Guess the word
Choose a word and write a number for each letter of the word plus an extra one at random on the board, so if your word is pretend, you will have numbers one to eight. Assign each letter from the word a number at random, but do not show the students. The extra number represents the synonym or meaning, in this case: ‘act in a different way to how you really are’. Put students in two teams and each turn they choose a number. Replace the chosen number with the letter it represents, then let them guess the word. The teams take it in turns to choose a number and guess, until one team wins. Of course, it will get easier as more letters are uncovered, and when the meaning is revealed.
Spell out the words and meanings aloud, for example d-i-s-p-l-a-y = s-h-o-w while the students listen without seeing the words or hearing them said as words. After each word pair is spelt, ask students to say them aloud, and give help if necessary. Then write all words and meanings on the board at random and tell the students try to match them. By getting students to visualise the word first then say and hear them before seeing them written, we reverse the normal process learning, so getting students to think about words in a different way.
Variations on word cards
Take one piece of A4 paper for each word. Fold these in half lengthwise. Write the new word on one half and the meaning on the other; the words should be upside down to each other when the paper is open so that when the paper is folded, the words appear on opposite sides, with the tops of the letters near the fold. Show the words to the class and drill them if necessary.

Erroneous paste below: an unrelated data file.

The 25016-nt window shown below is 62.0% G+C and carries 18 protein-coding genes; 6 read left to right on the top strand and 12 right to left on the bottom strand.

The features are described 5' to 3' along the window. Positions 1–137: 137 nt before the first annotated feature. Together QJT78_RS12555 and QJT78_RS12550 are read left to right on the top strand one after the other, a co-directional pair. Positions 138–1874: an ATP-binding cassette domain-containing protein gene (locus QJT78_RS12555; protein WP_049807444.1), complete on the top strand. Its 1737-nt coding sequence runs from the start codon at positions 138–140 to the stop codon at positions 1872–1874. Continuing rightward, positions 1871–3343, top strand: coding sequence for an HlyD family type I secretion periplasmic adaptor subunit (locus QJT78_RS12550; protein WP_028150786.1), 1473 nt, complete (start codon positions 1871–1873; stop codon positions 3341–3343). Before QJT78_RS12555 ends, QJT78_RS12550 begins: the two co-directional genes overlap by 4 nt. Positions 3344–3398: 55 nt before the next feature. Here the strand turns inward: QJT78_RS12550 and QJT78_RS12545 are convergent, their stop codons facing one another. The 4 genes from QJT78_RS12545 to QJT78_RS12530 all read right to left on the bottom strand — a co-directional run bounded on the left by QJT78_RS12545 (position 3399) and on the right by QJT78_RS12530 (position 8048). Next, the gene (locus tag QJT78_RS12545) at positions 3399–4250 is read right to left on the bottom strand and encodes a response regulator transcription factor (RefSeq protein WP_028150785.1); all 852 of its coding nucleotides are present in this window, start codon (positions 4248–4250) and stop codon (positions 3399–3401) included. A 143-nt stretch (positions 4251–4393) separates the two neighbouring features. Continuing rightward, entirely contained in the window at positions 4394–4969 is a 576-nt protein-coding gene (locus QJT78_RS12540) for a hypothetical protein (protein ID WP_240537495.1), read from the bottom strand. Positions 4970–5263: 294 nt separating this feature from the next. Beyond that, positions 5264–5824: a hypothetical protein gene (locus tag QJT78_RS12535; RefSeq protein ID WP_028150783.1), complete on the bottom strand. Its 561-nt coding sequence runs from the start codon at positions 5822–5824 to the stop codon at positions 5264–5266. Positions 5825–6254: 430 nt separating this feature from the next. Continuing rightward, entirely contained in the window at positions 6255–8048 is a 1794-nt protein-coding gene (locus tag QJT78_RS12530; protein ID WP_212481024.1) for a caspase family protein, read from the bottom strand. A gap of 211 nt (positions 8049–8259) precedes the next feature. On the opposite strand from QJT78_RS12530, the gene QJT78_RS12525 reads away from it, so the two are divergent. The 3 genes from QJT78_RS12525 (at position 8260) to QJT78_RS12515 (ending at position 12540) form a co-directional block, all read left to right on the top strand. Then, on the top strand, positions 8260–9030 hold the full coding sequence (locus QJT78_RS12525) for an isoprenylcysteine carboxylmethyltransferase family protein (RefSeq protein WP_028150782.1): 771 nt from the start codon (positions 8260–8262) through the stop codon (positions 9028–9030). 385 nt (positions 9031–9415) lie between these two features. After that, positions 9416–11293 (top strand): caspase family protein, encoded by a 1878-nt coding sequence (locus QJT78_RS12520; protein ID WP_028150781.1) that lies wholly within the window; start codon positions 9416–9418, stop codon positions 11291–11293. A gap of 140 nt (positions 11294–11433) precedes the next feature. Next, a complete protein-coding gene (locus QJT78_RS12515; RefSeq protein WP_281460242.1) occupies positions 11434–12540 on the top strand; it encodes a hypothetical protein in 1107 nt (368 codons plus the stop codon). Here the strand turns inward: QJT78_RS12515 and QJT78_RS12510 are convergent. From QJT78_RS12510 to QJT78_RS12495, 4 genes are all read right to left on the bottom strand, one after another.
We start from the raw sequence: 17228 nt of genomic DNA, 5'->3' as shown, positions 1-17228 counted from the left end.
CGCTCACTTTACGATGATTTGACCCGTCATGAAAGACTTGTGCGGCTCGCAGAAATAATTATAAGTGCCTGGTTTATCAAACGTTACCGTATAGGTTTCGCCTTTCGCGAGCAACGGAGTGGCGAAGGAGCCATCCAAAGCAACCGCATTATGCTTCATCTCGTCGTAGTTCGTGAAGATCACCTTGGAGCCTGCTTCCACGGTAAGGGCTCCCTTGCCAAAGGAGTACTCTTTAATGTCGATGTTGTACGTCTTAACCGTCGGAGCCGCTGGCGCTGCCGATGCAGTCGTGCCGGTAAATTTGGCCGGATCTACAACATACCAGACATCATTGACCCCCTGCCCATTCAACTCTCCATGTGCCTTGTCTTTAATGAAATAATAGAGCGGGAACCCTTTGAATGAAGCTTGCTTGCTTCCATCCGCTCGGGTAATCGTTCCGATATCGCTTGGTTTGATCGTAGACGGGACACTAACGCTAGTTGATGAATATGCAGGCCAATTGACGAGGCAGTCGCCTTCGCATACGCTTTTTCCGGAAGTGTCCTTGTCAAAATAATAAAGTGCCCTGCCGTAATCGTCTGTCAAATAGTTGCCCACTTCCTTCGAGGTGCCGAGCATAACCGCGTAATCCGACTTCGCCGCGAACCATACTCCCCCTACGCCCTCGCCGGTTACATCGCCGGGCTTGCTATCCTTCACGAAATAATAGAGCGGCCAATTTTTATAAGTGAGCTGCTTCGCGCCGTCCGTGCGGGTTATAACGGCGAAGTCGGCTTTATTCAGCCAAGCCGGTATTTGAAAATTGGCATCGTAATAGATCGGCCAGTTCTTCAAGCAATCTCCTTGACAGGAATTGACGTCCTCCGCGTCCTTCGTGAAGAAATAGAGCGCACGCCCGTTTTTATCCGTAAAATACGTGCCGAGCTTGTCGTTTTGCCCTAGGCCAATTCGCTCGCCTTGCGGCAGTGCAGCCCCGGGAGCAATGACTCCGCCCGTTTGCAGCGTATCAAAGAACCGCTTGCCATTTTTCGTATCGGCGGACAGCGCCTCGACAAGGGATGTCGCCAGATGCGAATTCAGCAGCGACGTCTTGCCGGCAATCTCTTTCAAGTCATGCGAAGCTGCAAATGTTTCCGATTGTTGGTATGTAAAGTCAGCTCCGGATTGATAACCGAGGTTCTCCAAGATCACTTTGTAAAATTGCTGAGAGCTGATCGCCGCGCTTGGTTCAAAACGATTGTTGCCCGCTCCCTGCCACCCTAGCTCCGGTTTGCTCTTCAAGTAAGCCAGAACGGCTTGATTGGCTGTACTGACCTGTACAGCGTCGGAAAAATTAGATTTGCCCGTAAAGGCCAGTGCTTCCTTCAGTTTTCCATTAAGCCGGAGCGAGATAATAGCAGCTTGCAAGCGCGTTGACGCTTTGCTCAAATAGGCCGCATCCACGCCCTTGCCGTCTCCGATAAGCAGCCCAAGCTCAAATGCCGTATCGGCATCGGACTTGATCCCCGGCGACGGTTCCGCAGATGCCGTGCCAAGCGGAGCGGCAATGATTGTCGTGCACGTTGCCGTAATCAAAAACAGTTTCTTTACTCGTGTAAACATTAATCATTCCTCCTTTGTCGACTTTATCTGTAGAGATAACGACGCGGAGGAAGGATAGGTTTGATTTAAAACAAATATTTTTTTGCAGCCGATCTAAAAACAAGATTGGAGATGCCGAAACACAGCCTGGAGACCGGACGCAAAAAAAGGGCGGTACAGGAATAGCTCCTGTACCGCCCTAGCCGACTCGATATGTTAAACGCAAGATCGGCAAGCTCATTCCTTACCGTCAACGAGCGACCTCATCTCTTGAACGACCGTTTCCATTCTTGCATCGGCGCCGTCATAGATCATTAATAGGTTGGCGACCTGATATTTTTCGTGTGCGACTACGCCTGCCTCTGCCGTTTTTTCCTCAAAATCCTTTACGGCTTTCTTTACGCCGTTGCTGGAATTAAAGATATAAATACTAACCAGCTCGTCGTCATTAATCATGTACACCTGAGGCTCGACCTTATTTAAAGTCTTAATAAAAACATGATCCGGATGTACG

Using a table at the front of the class, open the pieces of paper a little so they stand up, and so that one side of the papers can be seen from one end, and the other side can be seen from the other end. Ask a student to stand at either end of the table. One calls out a word that he can see, the other has to find the appropriate synonym from the words that he can see. If the second player is right, he chooses a word from his side, and so on. Increase the number of students involved by immediately replacing a student who gives a wrong answer, or having teams of two, three, four on either side of the table.
Write words in large letters with a marker on one side of pieces of A4 paper, horizontally, and meanings on the back. Now make two cuts in each, one from the top to the centre and another from the bottom to the centre. The ends of the cuts should not meet, but be about 2cms apart, that is slightly to left and right of centre, so that the paper can be twisted to show half of one word and half of the other at the same time. Holding one half in each hand, turn the paper to show the class:
- The complete new word
- The complete meaning
- The first half of new word and second half of the meaning Ask students both words
- The first half of meaning and second half of the new word Ask students both words
- Half of new word only (fold the paper back on itself) Again ask students both words
- Half of meaning only (fold the paper back on itself) Again ask students both words
Thus, you gradually reduce the amount of information, forcing the students to rely more on memory. Note: have a practice before the lesson as the way you write the words on the paper is important.
Round the class